Approximately 10 per cent of the population may have heel spurs without any heel pain. Whilst recent research has raised the question of whether or not heel spurs are the result of the body trying to
increase its base of support, heel spurs are still considered to be the result from strain on the muscles of the foot (in particular the plantar fascia). This may result from a biomechanical
imbalance, such as over pronation.
The main cause of heel spur is calcium deposit under the heel bone. Building of calcium deposits can take place over several months. Heel spurs happens because of stress on the foot ligaments and
muscles and continuous tearing of the membrane covering the heel bone. It also happens due to continuous stretching the plantar fascia. Heel spurs are mostly seen in case of athletes who has to do
lots of jumping and running. The risk factors that may lead to heel spurs include aormalities in walking which place too much stress on the heel bone, nerves in the heel and ligaments. Poorly fitted
shoes without the right arch support. Jogging and running on hard surfaces. Excess weight. Older age. Diabetes. Standing for a longer duration.
Major symptoms consist of pain in the region surrounding the spur, which typically increases in intensity after prolonged periods of rest. Patients may report heel pain to be more severe when waking
up in the morning. Patients may not be able to bear weight on the afflicted heel comfortably. Running, walking, or lifting heavy weight may exacerbate the issue.
Sharp pain localized to the heel may be all a doctor needs to understand in order to diagnose the presence of heel spurs. However, you may also be sent to a radiologist for X-rays to confirm the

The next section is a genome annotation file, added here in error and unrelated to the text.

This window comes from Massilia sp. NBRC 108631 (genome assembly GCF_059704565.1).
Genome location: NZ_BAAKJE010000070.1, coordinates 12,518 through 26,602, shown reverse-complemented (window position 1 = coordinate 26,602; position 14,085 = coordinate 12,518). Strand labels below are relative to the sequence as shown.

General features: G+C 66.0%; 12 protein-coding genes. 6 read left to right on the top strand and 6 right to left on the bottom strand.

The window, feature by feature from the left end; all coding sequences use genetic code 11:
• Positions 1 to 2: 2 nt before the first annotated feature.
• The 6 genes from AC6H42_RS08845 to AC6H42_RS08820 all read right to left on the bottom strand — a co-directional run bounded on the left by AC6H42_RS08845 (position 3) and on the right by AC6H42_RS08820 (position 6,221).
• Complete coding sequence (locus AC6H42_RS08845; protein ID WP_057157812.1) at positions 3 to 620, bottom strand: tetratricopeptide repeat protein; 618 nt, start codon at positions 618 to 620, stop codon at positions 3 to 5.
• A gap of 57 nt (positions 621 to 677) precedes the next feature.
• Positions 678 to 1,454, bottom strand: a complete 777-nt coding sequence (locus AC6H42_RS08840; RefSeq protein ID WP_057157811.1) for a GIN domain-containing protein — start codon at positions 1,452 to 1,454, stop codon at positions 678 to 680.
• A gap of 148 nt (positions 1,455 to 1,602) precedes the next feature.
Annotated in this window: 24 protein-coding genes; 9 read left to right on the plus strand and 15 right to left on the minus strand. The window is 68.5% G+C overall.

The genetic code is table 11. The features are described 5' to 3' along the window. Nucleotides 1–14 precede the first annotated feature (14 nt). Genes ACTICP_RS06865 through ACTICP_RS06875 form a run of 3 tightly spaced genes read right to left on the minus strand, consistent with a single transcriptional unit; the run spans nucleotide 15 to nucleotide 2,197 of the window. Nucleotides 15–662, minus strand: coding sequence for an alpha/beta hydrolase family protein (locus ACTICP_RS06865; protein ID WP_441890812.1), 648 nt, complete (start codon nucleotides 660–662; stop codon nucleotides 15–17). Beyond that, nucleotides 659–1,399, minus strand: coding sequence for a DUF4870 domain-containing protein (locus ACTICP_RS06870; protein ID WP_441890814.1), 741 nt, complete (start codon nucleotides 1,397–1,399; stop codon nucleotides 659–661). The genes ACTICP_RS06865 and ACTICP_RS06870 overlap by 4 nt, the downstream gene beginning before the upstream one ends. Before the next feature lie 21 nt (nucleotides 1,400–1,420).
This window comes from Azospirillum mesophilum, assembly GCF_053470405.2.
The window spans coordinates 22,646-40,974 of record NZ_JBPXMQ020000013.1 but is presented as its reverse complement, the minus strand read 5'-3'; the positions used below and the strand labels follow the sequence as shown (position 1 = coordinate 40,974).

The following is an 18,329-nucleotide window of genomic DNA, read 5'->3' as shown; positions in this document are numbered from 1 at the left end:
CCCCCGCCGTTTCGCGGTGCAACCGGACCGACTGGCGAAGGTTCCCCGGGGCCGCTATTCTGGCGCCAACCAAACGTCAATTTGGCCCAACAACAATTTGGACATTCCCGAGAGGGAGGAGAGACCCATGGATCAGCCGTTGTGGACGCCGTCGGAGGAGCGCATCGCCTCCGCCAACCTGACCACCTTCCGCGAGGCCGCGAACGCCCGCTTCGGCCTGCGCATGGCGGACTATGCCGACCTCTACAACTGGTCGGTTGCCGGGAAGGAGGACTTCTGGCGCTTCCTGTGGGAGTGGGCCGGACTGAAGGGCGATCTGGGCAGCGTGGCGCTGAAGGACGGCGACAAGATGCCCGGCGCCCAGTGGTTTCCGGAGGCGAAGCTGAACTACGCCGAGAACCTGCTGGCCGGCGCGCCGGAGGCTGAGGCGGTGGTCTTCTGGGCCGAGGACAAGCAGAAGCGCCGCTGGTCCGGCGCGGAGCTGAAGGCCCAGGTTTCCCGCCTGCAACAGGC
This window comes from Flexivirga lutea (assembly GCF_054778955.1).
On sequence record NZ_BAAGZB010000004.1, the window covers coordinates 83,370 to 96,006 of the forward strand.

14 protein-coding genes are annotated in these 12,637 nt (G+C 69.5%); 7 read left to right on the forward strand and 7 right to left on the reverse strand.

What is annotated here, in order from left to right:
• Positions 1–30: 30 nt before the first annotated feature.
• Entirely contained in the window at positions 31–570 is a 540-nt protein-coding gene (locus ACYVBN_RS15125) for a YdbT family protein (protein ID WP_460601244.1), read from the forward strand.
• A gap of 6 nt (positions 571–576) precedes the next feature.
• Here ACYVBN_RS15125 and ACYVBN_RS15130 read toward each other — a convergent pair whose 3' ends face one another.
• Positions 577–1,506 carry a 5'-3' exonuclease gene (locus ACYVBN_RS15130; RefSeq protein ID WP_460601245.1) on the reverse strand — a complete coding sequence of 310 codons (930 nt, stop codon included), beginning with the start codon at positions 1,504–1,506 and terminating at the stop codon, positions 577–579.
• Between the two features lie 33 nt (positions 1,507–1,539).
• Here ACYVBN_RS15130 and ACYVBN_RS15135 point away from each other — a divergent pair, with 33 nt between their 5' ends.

presence of heel spurs.
Non Surgical Treatment
Podiatric Care for heel spur syndrome may involve keeping the fascia stretched out by performing exercises. Your doctor may also suggest for you to be seen by a physical therapist. You probably will
be advised on the best shoes to wear or some inserts for your shoes. Your podiatrist may suggest that a custom made orthotic be made to allow your foot to function in the most ideal way especially if
you have excessive pronation. A heel lift may be used if you have a leg length discrepancy. Medical treatment may include anti-inflammatory oral medications or an injection of medication and local
anesthetic to reduce the swelling and decrease pain. If a bursitis is present the medication may greatly improve the symptoms. Your podiatric physician may also recommend a surgical procedure to
actually fix the structural problem of your foot.
Surgery, which is a more radical treatment, can be a permanent correction to remove the spur itself. If your doctor believes that surgery is indicated, he will recommend an operation - but only after
establishing that less drastic methods of treatment are not successful.